They worked hard during the weekend, not whinging when legs and shoulders became tired and sore, and continued to walk strongly proving that youth can be a big advantage outdoors. The three kids made us very proud for getting out of their comfort zones and we hope they can inspire other teens to get outside and give adventure a go. They Instagrammed all their pics on their return and we hope they get the kudos they deserve!

This is only one of the occasions that our kids have been taken out and about to explore their world. From beach exploration, snow camping, overseas trips, day walks and overnight hikes, we love seeing them interact and learn through experience. Making them more rounded adults and hopefully keeping their anxiety at bay.

Here are our suggestions to encourage your kids to get outside and enjoy more hiking in nature.

1. Find walks that are fun. Kids will generally walk better if there is some some scrambling, rocks, twisty trails or something that will interest them rather than an easier straightforward trails. This my mean you have to look further afield for walks to entice them but it will pay off as they jump and hop along a trail.

2. Let them carry their things. Our 14 year olds carried their own clothes, sleeping bags and mat, water etc. This gives them a sense of responsibility, and gives them a sense of accomplshment far above just achieving a walk. Even one of our 6 year olds gets a tiny bag with his water and teddy poking out of the top! makes them feel part of the team. Having said this, bear in mind that you don’t overload them.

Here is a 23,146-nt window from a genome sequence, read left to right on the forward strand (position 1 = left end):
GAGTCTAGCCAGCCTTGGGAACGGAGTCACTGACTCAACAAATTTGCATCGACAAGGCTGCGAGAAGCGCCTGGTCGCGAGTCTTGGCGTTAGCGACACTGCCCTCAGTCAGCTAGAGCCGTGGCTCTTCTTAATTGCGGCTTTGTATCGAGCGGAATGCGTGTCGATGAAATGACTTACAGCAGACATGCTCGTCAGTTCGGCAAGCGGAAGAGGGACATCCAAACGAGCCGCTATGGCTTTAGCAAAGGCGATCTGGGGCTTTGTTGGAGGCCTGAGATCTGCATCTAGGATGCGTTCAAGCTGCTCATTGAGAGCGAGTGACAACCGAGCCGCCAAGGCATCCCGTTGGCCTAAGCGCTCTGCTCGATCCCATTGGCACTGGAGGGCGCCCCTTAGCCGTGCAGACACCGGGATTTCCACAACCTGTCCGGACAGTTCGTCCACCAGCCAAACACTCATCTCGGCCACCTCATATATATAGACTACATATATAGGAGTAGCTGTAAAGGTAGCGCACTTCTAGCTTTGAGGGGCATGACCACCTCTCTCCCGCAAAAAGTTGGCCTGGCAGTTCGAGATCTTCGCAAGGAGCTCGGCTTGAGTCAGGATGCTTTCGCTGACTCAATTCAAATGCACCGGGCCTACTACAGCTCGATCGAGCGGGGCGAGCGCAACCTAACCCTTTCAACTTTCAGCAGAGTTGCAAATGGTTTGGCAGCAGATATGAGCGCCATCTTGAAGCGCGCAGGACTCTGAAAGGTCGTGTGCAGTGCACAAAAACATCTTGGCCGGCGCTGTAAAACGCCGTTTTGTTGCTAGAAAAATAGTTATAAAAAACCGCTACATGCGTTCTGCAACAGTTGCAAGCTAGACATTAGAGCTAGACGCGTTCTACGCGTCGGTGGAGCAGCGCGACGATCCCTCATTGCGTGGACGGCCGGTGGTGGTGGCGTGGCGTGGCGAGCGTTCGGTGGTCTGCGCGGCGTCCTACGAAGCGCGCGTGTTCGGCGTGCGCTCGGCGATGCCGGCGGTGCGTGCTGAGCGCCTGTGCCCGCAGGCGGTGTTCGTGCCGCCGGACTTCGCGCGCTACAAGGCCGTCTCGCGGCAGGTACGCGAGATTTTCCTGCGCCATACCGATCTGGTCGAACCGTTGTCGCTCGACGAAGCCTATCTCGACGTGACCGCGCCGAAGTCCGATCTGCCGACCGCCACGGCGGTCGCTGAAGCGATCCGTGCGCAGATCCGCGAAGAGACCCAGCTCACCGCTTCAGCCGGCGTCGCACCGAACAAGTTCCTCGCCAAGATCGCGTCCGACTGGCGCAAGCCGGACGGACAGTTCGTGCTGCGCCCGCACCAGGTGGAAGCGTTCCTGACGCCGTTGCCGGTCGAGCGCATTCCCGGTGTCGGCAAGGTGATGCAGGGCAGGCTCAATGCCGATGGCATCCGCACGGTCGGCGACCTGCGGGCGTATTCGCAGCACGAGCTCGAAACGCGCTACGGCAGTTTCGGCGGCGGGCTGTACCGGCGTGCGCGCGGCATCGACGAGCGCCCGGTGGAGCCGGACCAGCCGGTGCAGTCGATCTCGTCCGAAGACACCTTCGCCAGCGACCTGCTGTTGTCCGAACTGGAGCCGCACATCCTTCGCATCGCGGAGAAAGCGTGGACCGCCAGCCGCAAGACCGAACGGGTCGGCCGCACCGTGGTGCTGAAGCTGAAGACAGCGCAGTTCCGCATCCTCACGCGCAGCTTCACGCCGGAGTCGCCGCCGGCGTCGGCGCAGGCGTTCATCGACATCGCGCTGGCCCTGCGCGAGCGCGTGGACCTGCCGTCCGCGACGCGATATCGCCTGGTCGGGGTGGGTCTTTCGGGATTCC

3. Make it a group affair. Just trying to drag your kids out on your own when other members of the family choose to stay back is not ideal. Try to involve the whole family, extended family, a friend or two and although it will be harder for some, make sure to encourage everyone for the effort they put in.

4. Choose a good day. Don’t make your first few walks in mid winter, or a boiling hot summers day (unless it’s a beach walk). Try to plan for some nice weather as no one really enjoys being cold, wet and walking for hours up a bush track. Nor is it particularly to wal an exposed ridgeline in the middle of a summers afternoon. Generally kids will have less weather resilience than adults so a little bit chilly won’t go down so well with kids.

5. Our last tip for getting your kids outside is to bribe them. Take your to kids to the shops beforehand and let them choose a bag of lollies they can carry. We definitely promote healthy eating, however some nice treats on a walk will make them a lot happier and then start to vary the treats so after a few years of hiking, treats become half soggy crackers with cheese in the middle of five day hike.

Ultimately kids will do what you do, so remain positive, encourage lots of opportunities and get out there walking. If you don’t know where to go or want more advice, jump online and join a meet-up group or get them involved in some adventure by bringing them along to a Take Shape Adventures Weekend.